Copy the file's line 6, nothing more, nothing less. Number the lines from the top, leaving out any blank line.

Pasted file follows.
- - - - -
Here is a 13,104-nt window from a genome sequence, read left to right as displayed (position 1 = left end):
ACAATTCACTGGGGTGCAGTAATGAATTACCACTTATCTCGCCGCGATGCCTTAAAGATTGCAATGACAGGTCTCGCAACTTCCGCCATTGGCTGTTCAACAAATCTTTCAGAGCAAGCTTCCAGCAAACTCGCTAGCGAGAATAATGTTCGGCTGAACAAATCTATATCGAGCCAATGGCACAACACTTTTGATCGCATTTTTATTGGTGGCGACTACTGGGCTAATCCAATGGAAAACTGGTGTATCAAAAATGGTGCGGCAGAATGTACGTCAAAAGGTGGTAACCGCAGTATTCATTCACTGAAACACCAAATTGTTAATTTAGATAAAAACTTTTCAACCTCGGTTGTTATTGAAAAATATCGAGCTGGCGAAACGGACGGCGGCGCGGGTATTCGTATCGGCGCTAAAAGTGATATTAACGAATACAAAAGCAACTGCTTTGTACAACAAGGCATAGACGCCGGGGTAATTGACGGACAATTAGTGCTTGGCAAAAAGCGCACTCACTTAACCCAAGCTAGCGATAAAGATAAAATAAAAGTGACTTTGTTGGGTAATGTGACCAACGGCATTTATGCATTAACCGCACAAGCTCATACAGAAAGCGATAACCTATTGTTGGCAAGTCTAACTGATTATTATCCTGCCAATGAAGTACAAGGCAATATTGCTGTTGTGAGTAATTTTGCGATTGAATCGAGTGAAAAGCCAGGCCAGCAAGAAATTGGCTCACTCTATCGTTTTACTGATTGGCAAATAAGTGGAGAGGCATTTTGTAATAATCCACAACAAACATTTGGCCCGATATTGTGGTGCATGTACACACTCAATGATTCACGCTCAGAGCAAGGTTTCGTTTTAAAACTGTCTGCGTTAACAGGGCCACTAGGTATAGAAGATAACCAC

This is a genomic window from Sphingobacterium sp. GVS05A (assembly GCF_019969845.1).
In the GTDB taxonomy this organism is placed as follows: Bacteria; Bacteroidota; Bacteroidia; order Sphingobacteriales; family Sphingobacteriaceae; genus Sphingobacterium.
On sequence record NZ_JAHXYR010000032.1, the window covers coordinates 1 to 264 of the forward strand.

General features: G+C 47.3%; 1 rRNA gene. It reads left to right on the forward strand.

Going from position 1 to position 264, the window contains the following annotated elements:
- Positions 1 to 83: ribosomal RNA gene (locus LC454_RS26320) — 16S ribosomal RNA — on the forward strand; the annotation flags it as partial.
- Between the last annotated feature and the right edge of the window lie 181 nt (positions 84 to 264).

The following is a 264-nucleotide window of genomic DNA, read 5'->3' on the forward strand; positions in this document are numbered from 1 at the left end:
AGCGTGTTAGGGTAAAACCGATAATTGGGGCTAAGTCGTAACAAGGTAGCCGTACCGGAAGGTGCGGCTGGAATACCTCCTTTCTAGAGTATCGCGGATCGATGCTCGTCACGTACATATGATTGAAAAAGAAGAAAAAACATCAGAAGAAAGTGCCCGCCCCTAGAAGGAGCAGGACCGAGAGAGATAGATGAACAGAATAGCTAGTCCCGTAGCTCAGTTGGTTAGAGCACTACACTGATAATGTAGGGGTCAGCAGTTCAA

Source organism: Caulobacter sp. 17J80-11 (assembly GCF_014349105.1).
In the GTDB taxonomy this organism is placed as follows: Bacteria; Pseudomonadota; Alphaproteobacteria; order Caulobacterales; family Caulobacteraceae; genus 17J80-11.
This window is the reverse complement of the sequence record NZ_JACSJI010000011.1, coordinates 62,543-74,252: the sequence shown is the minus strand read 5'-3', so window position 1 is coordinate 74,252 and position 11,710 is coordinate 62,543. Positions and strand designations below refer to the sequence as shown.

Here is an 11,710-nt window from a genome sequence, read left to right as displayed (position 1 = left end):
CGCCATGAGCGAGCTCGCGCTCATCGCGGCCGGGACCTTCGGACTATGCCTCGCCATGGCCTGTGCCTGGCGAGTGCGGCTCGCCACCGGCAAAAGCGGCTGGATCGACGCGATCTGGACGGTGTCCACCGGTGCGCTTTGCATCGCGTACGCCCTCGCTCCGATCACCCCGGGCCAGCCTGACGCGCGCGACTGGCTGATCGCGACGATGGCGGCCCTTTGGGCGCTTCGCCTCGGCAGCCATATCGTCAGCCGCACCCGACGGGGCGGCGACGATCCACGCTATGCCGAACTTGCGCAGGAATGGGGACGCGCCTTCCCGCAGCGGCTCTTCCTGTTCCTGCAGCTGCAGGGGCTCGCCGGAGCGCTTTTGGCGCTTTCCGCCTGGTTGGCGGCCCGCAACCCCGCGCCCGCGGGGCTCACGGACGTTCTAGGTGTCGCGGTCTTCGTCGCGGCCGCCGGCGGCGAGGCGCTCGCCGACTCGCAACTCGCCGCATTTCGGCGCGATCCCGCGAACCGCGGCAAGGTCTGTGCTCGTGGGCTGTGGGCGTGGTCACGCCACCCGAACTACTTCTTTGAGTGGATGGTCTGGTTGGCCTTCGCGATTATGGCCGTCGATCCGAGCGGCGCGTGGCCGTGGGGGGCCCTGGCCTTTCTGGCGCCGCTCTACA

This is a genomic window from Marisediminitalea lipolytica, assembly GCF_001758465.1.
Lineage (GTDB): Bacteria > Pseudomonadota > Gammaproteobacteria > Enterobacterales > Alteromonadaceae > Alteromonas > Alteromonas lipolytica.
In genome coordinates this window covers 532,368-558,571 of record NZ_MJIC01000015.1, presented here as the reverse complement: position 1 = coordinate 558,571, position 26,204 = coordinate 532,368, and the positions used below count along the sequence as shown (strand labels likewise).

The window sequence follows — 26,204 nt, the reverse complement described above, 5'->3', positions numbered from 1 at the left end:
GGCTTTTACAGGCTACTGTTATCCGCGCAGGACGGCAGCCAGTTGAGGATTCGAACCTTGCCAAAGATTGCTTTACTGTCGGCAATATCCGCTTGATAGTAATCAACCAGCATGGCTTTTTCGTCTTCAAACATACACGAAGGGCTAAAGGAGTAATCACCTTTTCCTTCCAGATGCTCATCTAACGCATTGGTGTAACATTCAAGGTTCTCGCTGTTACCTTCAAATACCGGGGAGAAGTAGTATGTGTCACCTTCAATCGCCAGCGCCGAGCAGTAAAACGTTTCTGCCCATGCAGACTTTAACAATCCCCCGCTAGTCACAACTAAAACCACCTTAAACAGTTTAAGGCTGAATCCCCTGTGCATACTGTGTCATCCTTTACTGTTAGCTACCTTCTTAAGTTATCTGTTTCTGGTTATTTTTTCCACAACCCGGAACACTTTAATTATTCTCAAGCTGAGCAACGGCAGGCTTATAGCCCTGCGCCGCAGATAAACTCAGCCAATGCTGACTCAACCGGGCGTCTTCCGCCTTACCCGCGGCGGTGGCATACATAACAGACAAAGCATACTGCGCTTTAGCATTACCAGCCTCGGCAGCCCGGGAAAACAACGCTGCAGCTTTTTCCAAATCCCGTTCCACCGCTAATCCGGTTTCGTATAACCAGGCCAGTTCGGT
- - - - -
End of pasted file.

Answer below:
General features: G+C 47.3%; 1 rRNA gene. It reads left to right on the forward strand.